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Daily Screenwriting Tips ...Loglines

The Logline: What It Is, Why You Need It, How To Write It.   Email to a friend! Recommend to a friend!

A logline is a one-sentence summary of your script. It's the short blurb in TV guides that tells you what a movie is about and helps you decide if you're interested in seeing it. It's the grabber that excites your interest.

Your logline answers the question: What is your story about? Your friends and others probably ask you this question when you tell them you're writing a screenplay or that you've already written one. You need to be able to state the main concept of your story in one concise sentence.

"But my story is complicated with many plot twists, and I couldn't possibly tell you what it's about in one sentence," you say.

You must learn to express the story concept in one powerful sentence if you want an agent or producer to read your screenplay,

For that reason, your logline is also step number one of planning your screenplay.

Before you even begin to write, you must write down this one key sentence—the logline. Keep it in front of you while you write your script. It will keep you focused on the story when you stray.

So, there are two main reasons why you need a logline:


1. A logline keeps you focused as you write.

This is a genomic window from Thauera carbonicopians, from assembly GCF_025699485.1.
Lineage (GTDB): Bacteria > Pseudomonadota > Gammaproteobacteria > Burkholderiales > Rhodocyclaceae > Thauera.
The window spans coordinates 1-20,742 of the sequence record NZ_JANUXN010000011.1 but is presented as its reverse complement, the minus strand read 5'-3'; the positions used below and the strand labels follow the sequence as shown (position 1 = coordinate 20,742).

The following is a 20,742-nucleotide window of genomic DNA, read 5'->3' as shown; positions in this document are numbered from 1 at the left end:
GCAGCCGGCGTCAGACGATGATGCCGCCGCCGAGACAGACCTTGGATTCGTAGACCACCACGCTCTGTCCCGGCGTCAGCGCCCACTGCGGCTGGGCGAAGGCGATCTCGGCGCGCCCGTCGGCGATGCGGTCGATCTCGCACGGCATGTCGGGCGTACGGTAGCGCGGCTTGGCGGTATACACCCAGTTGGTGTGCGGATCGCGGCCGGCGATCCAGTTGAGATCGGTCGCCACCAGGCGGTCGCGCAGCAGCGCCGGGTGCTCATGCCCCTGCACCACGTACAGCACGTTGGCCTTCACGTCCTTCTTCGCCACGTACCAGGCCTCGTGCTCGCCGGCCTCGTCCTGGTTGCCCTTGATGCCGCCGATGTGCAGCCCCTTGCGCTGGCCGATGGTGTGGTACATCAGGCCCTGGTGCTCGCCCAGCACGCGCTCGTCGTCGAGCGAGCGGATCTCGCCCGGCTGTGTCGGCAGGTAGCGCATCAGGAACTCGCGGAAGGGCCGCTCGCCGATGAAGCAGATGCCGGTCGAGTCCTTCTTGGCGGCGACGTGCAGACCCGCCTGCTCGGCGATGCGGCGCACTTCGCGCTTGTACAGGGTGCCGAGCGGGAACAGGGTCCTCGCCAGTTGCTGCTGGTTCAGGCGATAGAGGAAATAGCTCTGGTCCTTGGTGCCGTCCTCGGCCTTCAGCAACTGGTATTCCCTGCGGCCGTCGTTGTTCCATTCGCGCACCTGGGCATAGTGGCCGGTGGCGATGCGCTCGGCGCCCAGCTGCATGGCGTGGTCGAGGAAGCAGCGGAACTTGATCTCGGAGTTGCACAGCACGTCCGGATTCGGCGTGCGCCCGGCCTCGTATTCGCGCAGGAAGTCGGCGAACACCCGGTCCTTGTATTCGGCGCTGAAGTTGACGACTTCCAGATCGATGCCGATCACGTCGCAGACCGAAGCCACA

2. You need a logline to sell your screenplay.

How does a logline help you sell your screenplay?

When your screenplay is ready to sell, your query letter to agents, producers, and directors must contain a logline. Sometimes, they don't read past the logline. So, if you don't grab them with your logline, you won't have any chance of getting them to read your entire screenplay.

If you speak to a producer, director, or agent, that person will ask you: "What is your script about?" You will have 30 seconds to describe the plot in a captivating way.

How do you write a logline that will interest a producer, director, or agent?

Writing something short and exciting is never easy. It takes practice. A lot of it.  Read and study professionally written loglines in TV guides, newspapers, Variety, Internet film reviews… anything you can that will help you express your story concept in one sentence.

Your logline will usually start out as more than one sentence. It may even be far too long and complicated. That's okay. Leave it alone for a day or two. Then go back, look at it, take a pencil and cross out all the words that don't contribute to the main action or the heart of your story. Soon, you will have pared your logline down to one sentence that captures the essence of your story.

Read it to your friends, your family, fellow writers. Find out if they're intrigued by the logline and want to know more. Getting feedback from others is important. It tells you if you're on track or if you have to go back and rewrite.

Here are three questions to ask yourself as you write your logline:


1. Who is the main character and what does he or she want?


2. Who (villain) or what is standing in the way of the main character?


3. What makes this story unique?